Dennis Racine (Jon Paul Phillips) is about to turn 30 and spends his days living off the wealth of his older reality TV boyfriend Farleigh Knock (Thure Riefenstein). When Farleigh’s career hits a rough patch and he pins all of his hopes on the new season of his show, he tells Dennis that he has to get a job to support himself. Dennis is shocked by the news and as he starts to try and find his purpose in life, he becomes increasingly worried that Farleigh is going to leave him when interior designer Jasper (Greg Audino) starts to charm his way in-between them.
Kept Boy is based on the book by Robert Rodi and it sets out to explore the world of people who enjoy the luxury that being with an older rich person can give them. Dennis’ two best friends Lonnie (John-Michael Carlton) and Paulette (Toni Romano-Cohen) have also made careers for themselves being paid to keep older companions happy. Unfortunately the film doesn’t spend as much time exploring that interesting idea as it should have done and instead tries to do far too much meaning the tone and direction is uneven.
The majority of the film really revolves around the arrival of Jasper who quickly goes from pool boy to Farleigh’s production assistant. He is shrouded in mystery and it seems that he’s making a play to replace Dennis in Farleigh’s affections. Dennis and Jasper quickly butt heads with Dennis hell-bent on proving that Jasper isn’t the person he’s purporting to be.
One of the problems with the film is that the relationship between Dennis and Farleigh is an empty one. Through no fault of the actors, the characters just don’t appear to really like each other all that much and you start asking yourself why they are even together. A few of Dennis’ actions throughout the film left me scratching my head and the final moments seemed to render what had come before as almost pointless.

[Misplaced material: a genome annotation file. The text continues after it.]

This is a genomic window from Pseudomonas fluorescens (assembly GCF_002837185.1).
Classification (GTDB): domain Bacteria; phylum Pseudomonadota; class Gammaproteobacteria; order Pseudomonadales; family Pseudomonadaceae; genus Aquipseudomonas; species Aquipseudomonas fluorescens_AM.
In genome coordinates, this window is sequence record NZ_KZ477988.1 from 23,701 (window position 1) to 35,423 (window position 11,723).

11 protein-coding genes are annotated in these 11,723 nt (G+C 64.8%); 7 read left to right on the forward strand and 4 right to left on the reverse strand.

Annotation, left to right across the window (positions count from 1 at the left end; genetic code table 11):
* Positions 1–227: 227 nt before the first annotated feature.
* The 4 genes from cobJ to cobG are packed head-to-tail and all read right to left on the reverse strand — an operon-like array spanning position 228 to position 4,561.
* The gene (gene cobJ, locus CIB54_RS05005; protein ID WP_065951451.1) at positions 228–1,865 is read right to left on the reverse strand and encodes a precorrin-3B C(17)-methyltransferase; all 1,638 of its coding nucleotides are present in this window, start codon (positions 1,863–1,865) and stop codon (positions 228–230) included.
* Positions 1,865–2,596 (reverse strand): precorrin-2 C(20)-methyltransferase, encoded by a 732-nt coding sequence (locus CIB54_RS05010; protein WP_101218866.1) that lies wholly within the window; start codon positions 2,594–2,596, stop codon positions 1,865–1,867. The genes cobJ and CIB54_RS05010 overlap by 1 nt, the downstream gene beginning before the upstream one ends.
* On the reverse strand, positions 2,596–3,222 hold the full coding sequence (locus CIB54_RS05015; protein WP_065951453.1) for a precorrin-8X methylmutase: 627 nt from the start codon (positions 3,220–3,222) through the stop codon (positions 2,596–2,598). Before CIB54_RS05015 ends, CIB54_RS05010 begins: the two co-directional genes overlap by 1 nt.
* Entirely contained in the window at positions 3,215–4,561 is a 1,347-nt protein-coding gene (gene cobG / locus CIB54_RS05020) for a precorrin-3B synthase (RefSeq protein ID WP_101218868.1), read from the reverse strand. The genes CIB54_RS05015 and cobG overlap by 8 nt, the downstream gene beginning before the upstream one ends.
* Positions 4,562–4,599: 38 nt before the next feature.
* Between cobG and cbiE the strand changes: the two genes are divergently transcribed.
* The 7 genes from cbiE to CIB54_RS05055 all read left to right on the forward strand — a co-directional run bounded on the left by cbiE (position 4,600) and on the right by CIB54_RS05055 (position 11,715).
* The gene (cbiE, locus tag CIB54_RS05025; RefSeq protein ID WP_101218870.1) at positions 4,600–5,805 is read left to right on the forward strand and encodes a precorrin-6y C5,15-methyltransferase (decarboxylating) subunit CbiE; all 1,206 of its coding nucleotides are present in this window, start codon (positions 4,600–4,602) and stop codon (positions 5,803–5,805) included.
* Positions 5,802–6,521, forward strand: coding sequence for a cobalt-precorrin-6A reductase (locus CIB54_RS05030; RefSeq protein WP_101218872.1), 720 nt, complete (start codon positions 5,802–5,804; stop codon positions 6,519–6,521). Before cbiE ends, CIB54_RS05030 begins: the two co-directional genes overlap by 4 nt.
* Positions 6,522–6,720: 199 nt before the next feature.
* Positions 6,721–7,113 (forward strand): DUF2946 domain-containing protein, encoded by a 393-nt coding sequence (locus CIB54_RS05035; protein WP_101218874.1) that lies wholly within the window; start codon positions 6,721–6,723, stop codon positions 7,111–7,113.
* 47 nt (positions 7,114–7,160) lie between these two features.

While Kept Boy struggles to find a focus, and stick to it, the ensemble cast is actually very good. Jon Paul Phillips makes for a convincing leading man and he brings Dennis’ struggle to step outside of his cushioned existence to life. Although he only plays a small role in it, John-Michael Carlton is a scene-stealer as Lonnie and I would have been more interested in exploring his character than some of the other sub-plots that occur in the film.
There’s a good film in Kept Boy somewhere but there’s so much going on (a lot of it unnecessary) that it loses the essence of what it claims to be about in the opening moments. Add to that some completely unbelievable plot developments and characters who consistently contradict themselves and Kept Boy is a bit of a disappointment. I would say the film is worth a watch but it could have done with being refined before it got to the filming stage so the focus was tighter and clearer.
Cast: Jon Paul Phillips, Thure Riefenstein, Greg Audino, John-Michael Carlton, Toni Romano-Cohen, Diosiq Burné Director: George Bamber Writer: David Ozanich Certificate: Unrated (US) 18 (UK) Duration: 89 mins Released By: Breaking Glass Pictures (US) TLA Releasing (UK) Release Date: 7th August (UK) 8th August (US)